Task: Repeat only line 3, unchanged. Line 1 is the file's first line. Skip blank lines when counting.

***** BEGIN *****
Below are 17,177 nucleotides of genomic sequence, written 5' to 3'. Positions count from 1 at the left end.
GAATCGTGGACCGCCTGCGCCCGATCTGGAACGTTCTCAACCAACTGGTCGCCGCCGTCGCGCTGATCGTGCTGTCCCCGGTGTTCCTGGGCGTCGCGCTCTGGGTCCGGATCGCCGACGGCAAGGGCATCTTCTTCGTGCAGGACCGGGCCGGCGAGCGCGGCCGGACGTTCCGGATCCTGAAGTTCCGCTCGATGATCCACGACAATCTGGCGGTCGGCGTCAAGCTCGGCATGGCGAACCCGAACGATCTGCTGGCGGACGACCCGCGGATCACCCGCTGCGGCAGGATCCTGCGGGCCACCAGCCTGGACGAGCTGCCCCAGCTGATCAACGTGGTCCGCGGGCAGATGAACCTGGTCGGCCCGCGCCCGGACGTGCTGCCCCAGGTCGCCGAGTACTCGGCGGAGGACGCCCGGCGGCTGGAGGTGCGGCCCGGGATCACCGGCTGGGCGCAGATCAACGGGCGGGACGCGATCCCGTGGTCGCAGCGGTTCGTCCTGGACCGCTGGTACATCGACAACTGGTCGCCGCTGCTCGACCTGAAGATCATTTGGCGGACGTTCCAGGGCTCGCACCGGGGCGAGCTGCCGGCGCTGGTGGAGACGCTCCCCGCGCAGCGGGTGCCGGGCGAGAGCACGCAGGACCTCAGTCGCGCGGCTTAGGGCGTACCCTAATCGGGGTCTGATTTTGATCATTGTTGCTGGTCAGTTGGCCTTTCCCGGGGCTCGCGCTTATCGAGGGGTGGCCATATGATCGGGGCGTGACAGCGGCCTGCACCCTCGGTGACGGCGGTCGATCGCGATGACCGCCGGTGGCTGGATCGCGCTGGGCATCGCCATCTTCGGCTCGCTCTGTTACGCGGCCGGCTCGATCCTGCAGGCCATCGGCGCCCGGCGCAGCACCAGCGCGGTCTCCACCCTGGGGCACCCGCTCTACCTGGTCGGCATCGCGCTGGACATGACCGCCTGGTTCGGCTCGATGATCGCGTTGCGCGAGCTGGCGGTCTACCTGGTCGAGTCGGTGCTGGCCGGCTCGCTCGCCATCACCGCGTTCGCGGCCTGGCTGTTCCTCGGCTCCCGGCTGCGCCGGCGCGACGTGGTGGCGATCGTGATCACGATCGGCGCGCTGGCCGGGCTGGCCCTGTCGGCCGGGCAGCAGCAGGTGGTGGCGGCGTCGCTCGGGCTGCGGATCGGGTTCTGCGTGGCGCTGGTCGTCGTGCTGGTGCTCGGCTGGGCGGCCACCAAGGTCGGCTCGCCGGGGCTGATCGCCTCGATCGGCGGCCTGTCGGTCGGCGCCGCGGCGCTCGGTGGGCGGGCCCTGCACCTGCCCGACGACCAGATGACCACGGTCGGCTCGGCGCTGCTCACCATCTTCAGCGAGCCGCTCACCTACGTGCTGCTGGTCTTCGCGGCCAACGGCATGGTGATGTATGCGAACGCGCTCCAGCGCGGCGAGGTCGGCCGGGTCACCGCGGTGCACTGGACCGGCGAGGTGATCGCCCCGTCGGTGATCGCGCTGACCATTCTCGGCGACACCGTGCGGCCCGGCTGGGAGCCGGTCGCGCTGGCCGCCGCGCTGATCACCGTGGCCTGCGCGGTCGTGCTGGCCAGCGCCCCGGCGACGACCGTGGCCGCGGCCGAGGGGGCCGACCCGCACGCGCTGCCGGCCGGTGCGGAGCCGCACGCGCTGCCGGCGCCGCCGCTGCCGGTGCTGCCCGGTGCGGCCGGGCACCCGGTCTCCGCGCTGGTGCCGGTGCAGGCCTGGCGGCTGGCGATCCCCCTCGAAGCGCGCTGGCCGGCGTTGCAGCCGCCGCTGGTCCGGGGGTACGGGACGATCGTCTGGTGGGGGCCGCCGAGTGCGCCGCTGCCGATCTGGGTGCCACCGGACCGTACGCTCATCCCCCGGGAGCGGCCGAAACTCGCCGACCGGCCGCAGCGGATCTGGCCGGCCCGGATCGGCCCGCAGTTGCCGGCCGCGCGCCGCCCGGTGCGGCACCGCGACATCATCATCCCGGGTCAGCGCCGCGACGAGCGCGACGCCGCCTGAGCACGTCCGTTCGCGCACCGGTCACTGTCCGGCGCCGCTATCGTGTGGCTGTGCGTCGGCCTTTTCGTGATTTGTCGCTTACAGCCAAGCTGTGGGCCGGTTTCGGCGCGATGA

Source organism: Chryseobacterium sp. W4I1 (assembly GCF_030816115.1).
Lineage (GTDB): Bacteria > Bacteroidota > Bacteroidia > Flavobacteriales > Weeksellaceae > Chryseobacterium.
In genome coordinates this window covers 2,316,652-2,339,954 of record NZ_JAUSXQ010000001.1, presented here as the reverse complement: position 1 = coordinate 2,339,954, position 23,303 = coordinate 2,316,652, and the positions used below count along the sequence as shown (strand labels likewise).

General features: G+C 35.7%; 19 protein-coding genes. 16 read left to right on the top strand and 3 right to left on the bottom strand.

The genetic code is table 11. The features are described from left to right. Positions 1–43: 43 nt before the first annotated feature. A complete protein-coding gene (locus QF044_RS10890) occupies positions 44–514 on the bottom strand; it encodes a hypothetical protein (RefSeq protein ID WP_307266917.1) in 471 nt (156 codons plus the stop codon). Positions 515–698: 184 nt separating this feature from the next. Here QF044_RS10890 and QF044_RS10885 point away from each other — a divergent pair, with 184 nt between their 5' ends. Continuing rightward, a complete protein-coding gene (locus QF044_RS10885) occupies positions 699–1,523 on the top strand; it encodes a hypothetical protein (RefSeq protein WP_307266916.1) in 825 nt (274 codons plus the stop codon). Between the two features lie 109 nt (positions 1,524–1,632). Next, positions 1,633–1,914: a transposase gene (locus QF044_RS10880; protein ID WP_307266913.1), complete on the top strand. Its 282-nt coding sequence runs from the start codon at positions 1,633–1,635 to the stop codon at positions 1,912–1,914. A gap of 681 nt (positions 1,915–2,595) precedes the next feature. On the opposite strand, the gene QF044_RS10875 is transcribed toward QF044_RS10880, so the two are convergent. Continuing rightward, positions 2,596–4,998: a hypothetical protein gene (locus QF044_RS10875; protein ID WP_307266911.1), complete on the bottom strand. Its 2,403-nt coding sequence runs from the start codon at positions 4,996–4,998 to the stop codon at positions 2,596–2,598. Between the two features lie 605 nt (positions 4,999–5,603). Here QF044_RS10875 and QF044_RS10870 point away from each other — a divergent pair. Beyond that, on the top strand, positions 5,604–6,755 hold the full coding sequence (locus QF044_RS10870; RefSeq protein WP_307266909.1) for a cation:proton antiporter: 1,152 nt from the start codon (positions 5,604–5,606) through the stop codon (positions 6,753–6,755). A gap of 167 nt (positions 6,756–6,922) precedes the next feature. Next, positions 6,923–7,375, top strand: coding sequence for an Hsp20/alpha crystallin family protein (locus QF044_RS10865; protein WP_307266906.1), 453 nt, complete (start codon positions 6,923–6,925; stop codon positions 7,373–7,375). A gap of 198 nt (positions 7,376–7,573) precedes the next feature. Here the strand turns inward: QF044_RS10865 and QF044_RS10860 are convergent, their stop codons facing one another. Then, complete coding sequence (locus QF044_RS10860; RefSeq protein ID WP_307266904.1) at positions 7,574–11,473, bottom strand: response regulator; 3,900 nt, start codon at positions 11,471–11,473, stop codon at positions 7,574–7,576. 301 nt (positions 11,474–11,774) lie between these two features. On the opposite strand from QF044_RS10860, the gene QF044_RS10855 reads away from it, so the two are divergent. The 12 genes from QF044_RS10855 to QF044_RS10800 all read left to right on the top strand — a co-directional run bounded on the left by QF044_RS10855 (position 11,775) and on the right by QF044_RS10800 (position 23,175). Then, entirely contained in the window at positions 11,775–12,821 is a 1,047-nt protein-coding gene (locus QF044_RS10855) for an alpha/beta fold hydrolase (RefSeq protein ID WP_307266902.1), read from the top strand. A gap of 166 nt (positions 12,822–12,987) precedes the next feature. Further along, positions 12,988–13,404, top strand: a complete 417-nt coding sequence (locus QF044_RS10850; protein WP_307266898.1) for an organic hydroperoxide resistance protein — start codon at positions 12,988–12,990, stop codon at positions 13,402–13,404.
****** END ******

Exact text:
Source organism: Chryseobacterium sp. W4I1 (assembly GCF_030816115.1).